TODAY’S STUDY: A Deeper Look At Utilities – Duke/Progress Energy
Duke Energy/Progress Energy
Nancy LaPlaca, July 2016 (Energy and Policy Institute)
Duke Energy, based in North Carolina, is the largest electric utility in the world. Duke emits more carbon pollution than any other US utility, and ranks first in fossil fuel generation and second in coal-fired generation. The majority of Duke’s business is in regulated, monopoly utilities in six U.S. states (North Carolina, South Carolina, Florida, Indiana, Ohio and Kentucky). While Duke also owns a commercial arm that has invested in wind and solar power that it sells to other utilities, Duke’s electricity customers in its regulated territory receive an electricity mix that contains next to zero renewable energy. The company has shown little appetite for change: regulatory documents show it intends to power with only 4% renewable power in North Carolina, its largest state, by 2029.
Duke’s fossil and nuclear-dominated strategy have led to a series of scandals in recent years both for its customers and the environment. Duke’s coal ash waste has become a systemic disaster in the Carolinas, culminating in the 2014 coal ash spill on the Dan River. Nuclear construction projects in the Carolinas and particularly Florida have been beset by problems, costing ratepayers billions of dollars.
Duke has protected itself from stricter oversight in its regulated operations by contributing heavily to the state and federal politicians that control its destiny, pouring millions of dollars into campaign contributions and lobbying. Despite massive pressures facing the electric power sector to adapt to technological change that is ushering in a new wave of energy efficiency, rooftop solar power, and distributed energy storage, Duke has yet to show much of an appetite for change. It has aggressively fought efforts to open up North Carolina’s and Florida’s market to non-utility solar providers in an effort to preserve its monopoly business model.
Duke Energy, headquartered in Charlotte, North Carolina, is the largest electric power holding company in the U.S. and world as measured by number of customers: 7.4 million meters in the U.S.; and by market value ($52.1 billion as of 2/16/16) and capacity (52.7 GW). (NOTE: if the Pepco-Exelon merger is completed, Duke Energy will then be second largest.)
Duke Energy completed its $32 billion merger with Progress Energy in 2012, despite “secret side deals” that were not made public. Duke Energy paid $146 million in 2015 to settle lawsuits that arose from the merger.
-total operating revenues 2015: $23.5 billion
-total assets (power plants, etc.) 2015: $121 billion
-total employees: 29,188
Despite earning $9.2 billion in profits from 2008-2012, Duke Energy had a negative 3.3% tax rate during that time, and received $299 million in tax rebates. A July 2015 study found that Duke Energy is the worst climate offender of all U.S. utilities. Duke Energy was number one for CO2 emissions (136 million tons), and is one of the top SO2 (‘acid rain’) emitters. Duke Energy was #1 in fossil generation, and #2 in coal generation.
A September 2015 study gave Duke Energy an “F,” which it awarded to only four corporations. The report noted that while Duke Energy touts its clean energy portfolio, it actively opposes the Clean Power Plan, and gutted Florida energy efficiency goals by over 90%.
In Florida, a group of utilities, including Duke Energy, have spent $4 million to stop a ballot initiative that would expand distributed solar. Duke Energy’s share so far (as of 5/1/16) is $1.2 million. The third-party sales ban is widely recognized as one reason that Florida’s solar market is so underdeveloped.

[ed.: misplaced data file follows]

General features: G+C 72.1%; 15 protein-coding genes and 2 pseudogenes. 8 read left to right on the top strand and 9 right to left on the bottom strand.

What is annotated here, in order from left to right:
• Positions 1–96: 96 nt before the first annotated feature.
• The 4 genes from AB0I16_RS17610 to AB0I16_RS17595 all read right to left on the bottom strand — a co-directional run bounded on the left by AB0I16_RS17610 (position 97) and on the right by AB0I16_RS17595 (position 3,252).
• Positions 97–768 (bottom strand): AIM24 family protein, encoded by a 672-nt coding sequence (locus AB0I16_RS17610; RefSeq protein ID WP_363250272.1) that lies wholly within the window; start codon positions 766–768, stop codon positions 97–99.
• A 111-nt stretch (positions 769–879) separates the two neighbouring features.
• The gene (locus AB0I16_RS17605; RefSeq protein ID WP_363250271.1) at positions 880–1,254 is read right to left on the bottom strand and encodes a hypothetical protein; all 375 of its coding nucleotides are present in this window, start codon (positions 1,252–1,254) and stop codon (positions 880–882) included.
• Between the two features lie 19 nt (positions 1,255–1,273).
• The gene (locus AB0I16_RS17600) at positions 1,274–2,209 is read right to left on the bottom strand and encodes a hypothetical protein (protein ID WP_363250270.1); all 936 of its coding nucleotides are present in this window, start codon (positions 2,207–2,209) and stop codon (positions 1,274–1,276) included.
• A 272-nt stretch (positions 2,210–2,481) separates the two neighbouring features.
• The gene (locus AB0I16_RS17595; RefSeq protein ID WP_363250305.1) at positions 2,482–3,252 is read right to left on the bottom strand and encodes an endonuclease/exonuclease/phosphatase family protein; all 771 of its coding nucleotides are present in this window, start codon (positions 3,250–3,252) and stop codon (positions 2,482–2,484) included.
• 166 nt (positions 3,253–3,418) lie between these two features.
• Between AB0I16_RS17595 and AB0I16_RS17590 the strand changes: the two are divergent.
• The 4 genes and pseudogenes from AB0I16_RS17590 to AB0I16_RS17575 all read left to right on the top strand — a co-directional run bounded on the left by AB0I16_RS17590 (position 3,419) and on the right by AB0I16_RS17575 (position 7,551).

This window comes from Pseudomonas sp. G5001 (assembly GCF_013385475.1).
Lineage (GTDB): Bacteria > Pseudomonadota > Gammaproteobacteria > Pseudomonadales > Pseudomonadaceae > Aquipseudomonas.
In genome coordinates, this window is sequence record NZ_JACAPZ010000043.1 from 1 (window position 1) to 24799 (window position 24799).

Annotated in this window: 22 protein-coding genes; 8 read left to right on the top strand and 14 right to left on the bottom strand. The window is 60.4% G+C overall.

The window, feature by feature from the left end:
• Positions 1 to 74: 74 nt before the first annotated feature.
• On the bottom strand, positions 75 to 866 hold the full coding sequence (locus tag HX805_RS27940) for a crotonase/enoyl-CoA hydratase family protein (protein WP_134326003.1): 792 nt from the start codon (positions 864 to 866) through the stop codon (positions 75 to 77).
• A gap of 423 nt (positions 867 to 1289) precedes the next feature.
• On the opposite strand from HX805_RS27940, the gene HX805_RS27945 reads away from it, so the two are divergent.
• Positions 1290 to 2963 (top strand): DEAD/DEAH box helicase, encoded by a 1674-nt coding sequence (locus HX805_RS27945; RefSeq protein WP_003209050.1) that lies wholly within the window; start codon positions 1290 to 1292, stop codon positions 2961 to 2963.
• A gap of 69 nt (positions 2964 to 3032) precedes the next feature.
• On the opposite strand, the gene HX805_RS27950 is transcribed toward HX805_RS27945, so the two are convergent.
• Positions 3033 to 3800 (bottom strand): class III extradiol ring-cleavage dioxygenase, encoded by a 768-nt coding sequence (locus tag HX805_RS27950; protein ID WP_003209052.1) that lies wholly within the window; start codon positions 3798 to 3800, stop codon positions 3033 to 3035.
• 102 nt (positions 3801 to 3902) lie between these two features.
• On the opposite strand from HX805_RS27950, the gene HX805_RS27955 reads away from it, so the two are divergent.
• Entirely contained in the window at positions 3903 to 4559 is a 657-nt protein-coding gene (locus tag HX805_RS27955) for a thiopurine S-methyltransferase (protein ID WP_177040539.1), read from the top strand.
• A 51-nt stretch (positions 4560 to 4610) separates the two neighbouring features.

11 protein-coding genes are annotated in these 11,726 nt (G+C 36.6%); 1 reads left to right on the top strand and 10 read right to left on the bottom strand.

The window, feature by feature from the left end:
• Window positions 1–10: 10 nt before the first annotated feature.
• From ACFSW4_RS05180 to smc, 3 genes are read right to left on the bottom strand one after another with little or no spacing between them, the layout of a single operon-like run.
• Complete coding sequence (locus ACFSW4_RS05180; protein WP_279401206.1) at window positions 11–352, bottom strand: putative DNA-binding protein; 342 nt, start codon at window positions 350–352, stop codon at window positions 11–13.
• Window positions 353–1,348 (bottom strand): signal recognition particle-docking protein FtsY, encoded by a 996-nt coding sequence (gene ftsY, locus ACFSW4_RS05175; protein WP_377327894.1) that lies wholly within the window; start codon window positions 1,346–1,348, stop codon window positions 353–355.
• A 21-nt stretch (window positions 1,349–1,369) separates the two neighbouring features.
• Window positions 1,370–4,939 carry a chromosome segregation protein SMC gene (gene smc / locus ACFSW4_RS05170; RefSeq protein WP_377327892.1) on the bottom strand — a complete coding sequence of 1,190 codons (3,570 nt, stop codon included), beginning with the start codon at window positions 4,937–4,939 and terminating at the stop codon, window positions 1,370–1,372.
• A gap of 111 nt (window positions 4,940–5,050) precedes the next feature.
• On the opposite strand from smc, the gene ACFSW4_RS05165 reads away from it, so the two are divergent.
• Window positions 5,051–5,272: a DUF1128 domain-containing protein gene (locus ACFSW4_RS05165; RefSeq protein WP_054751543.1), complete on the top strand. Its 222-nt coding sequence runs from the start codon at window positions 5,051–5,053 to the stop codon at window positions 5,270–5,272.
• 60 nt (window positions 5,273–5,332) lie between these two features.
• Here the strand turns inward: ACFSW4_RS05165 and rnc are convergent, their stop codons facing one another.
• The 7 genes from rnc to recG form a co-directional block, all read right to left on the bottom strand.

In July 2015, the Orlando Utilities Commission (OUC), a municipally owned and operated utility, signed a 20-year contract to purchase solar power at 7 cents/kWh, while gas or coal costs 8 cents/kWh. This is a steep drop from the 19 cents/kWh solar deal the OUC built four years earlier, showing an alternative pathway for Duke Energy if it chose to embrace solar power in Florida…
DUKE ENERGY’S OVERBLOWN CLEAN ENERGY CLAIMS
Duke Energy frequently touts the 3,000 MW of clean energy it owns, but Duke Energy Regulated, which is the monopoly that operates in six states (North Carolina, South Carolina, Florida, Indiana, Ohio and Kentucky), owns only 66 MW of clean energy, out of a total of over 50,000 MW of power as of March 31, 2016, while Duke Energy Commercial owns nearly 2,500 MW of solar and wind.
Duke Energy operates as a monopoly in its regulated states, so that homeowners and businesses can’t purchase electricity from any company or person other than Duke Energy. While Duke Energy purports to own a lot of solar, it only owns 66 MW of solar, while Duke Energy’s unregulated subsidiary, Duke Energy Renewables, owns 2,400 MW of solar and wind. Using the names interchangeably is misleading, since they are legally separate entities.
NC, SC, FL and KY all limit the use of “third party” solar financing, resulting in Duke Energy’s virtual solar monopoly in these states. (At least 98% of North Carolina’s 2,000 MW of solar is due to a federal law, PURPA, which Duke Energy has fought to limit. Solar development in North Carolina in 2014 and 2015 would have been seriously curtailed if Duke Energy had been successful at the North Carolina Utilities Commission in changing the terms of the solar PURPA contracts by: (1) limiting the contract length to 5 years and (2) standardizing contracts only up to 100 kW rather than the current 5 MW.)
Duke Energy and Coal Ash… Duke and Natural Gas… Duke Energy’s Nuclear Problems in Florida… Duke Energy’s Money in Politics… DUKE ENERGY INDIANA… Duke Energy and Environmental Justice…